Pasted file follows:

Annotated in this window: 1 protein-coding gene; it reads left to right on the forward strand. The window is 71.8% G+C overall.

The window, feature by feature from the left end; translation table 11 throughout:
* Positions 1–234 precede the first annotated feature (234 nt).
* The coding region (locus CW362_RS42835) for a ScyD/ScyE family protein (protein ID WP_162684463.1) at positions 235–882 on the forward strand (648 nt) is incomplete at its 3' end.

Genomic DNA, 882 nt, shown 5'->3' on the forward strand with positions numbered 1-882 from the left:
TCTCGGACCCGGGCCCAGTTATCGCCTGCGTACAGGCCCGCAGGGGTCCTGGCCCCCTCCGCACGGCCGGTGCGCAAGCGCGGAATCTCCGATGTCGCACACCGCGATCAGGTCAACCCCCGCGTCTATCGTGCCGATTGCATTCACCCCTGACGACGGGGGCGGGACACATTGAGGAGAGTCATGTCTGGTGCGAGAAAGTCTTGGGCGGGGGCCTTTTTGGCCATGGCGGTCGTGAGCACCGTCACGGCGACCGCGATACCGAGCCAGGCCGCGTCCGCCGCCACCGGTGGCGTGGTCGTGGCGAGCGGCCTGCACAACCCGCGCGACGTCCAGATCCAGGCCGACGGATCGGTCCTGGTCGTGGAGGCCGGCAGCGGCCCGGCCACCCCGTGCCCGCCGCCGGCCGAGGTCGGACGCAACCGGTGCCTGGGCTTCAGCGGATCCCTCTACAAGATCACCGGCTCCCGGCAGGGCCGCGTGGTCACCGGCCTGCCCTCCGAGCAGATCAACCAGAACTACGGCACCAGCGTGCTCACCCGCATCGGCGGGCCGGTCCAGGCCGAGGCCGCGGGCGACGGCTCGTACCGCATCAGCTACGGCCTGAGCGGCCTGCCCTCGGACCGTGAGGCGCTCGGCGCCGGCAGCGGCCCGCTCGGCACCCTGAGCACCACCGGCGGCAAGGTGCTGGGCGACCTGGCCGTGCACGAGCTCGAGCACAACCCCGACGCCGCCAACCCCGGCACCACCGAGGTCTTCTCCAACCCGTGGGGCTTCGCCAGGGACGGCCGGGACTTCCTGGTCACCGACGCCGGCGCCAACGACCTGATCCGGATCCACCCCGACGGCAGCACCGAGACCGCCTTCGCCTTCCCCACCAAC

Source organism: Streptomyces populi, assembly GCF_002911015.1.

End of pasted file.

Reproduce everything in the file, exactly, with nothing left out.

Annotated in this window: 1 protein-coding gene; it reads left to right on the forward strand. The window is 71.8% G+C overall.

The window, feature by feature from the left end; translation table 11 throughout:
* Positions 1–234 precede the first annotated feature (234 nt).
* The coding region (locus CW362_RS42835) for a ScyD/ScyE family protein (protein ID WP_162684463.1) at positions 235–882 on the forward strand (648 nt) is incomplete at its 3' end.

Genomic DNA, 882 nt, shown 5'->3' on the forward strand with positions numbered 1-882 from the left:
TCTCGGACCCGGGCCCAGTTATCGCCTGCGTACAGGCCCGCAGGGGTCCTGGCCCCCTCCGCACGGCCGGTGCGCAAGCGCGGAATCTCCGATGTCGCACACCGCGATCAGGTCAACCCCCGCGTCTATCGTGCCGATTGCATTCACCCCTGACGACGGGGGCGGGACACATTGAGGAGAGTCATGTCTGGTGCGAGAAAGTCTTGGGCGGGGGCCTTTTTGGCCATGGCGGTCGTGAGCACCGTCACGGCGACCGCGATACCGAGCCAGGCCGCGTCCGCCGCCACCGGTGGCGTGGTCGTGGCGAGCGGCCTGCACAACCCGCGCGACGTCCAGATCCAGGCCGACGGATCGGTCCTGGTCGTGGAGGCCGGCAGCGGCCCGGCCACCCCGTGCCCGCCGCCGGCCGAGGTCGGACGCAACCGGTGCCTGGGCTTCAGCGGATCCCTCTACAAGATCACCGGCTCCCGGCAGGGCCGCGTGGTCACCGGCCTGCCCTCCGAGCAGATCAACCAGAACTACGGCACCAGCGTGCTCACCCGCATCGGCGGGCCGGTCCAGGCCGAGGCCGCGGGCGACGGCTCGTACCGCATCAGCTACGGCCTGAGCGGCCTGCCCTCGGACCGTGAGGCGCTCGGCGCCGGCAGCGGCCCGCTCGGCACCCTGAGCACCACCGGCGGCAAGGTGCTGGGCGACCTGGCCGTGCACGAGCTCGAGCACAACCCCGACGCCGCCAACCCCGGCACCACCGAGGTCTTCTCCAACCCGTGGGGCTTCGCCAGGGACGGCCGGGACTTCCTGGTCACCGACGCCGGCGCCAACGACCTGATCCGGATCCACCCCGACGGCAGCACCGAGACCGCCTTCGCCTTCCCCACCAAC

Source organism: Streptomyces populi, assembly GCF_002911015.1.